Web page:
Under a scorching sun, my guide and I wander among the peppered trellises. As the color of the berries change, their aromatic profiles also change, I learn: green pepper, fermented in salt, goes well with goat cheese and caramelized duck; black pepper, the bulk of the harvest, presents notes of chocolate, mint and eucalyptus and accompanies game and cold meats; while red peppers are fruity, floral and delicious when paired with fish or ground over ripe strawberries.
While Kampot pepper is enjoying a resurgence in popularity, Phnom Penh’s street food scene is also making sense. Back in the capital, I hop in a tuk tuk and wade through its clogged, temple-flanked arteries to meet writer, guide and film scout Nick Ray at the central art deco market for a street food “safari”. . “Everyone has heard of street food in Bangkok and Ho Chi Minh City,” he says, “but Phnom Penh should be just as famous.”
We stroll along the alleys lined with dried fish: catfish, snakehead, squid. “The dried fish is salty but really tasty grilled and dipped in a mango sauce.” River crabs, he tells me, are fermented in salt for five days and then cooked with lemon, basil, sugar and chili.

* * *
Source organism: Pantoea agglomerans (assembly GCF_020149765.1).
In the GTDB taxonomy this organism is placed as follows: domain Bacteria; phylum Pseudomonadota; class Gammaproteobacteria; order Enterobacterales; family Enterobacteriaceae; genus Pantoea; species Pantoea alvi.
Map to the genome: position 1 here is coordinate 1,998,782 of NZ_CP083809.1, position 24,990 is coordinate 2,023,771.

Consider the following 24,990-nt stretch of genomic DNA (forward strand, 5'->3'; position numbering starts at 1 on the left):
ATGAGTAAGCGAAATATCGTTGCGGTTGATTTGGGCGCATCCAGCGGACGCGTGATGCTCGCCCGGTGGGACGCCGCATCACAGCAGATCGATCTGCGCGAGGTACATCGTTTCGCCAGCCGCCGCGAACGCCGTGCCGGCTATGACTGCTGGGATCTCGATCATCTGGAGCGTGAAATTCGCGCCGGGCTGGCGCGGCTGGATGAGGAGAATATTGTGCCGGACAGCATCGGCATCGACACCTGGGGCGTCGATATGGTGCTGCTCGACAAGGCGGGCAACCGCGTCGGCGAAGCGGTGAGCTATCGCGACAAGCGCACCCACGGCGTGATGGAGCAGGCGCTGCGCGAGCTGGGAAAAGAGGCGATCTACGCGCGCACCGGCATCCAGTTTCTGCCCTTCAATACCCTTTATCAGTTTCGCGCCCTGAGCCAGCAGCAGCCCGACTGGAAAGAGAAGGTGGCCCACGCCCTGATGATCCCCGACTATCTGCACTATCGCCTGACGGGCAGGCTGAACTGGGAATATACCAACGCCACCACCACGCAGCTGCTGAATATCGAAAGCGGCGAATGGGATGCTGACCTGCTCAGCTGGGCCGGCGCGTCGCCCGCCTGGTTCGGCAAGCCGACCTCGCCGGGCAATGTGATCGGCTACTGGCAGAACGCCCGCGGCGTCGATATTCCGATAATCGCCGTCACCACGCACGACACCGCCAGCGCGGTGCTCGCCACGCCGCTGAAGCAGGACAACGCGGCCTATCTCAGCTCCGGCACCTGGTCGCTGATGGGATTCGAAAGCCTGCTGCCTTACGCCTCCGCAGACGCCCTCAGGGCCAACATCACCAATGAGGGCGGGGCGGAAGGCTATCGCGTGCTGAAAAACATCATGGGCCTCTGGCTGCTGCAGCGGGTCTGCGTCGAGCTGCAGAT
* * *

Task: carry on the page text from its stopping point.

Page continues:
We graze from stall to stall, tearing up grilled beef skewers with young papaya marinated in Phsar Tapang, and take a bench by the side of the street for a plate of lort cha, a dish of short rice noodles sautéed on a sizzling hot plate with cabbage beans, cabbage, garlic, palm sugar, fish sauce and soy sauce, then topped with a fried egg.
“Lort cha is a popular inexpensive lunch,” Nick says as we walk home. “The carts that sell them all play different tunes, like ice cream vans.” It’s thirsty work, so we end our tour with a drink at Juniper Gin Bar, which serves drinks from Phnom Penh’s premier craft distillery, Seekers Spirits. I opt for the Mekong G&T with kaffir lime leaf. It is teeming with native plants such as lemongrass, pomelo, galangal, and lemon Khmer basil. It’s Cambodia in a glass.
How to do
Audley Trip offers a tailor-made 11-day trip to Cambodia from £ 2,280 per person including flights, transfers and accommodation, and can organize cooking classes led by a chef.
Published in the September 2021 issue of National Geographic Traveler Food.
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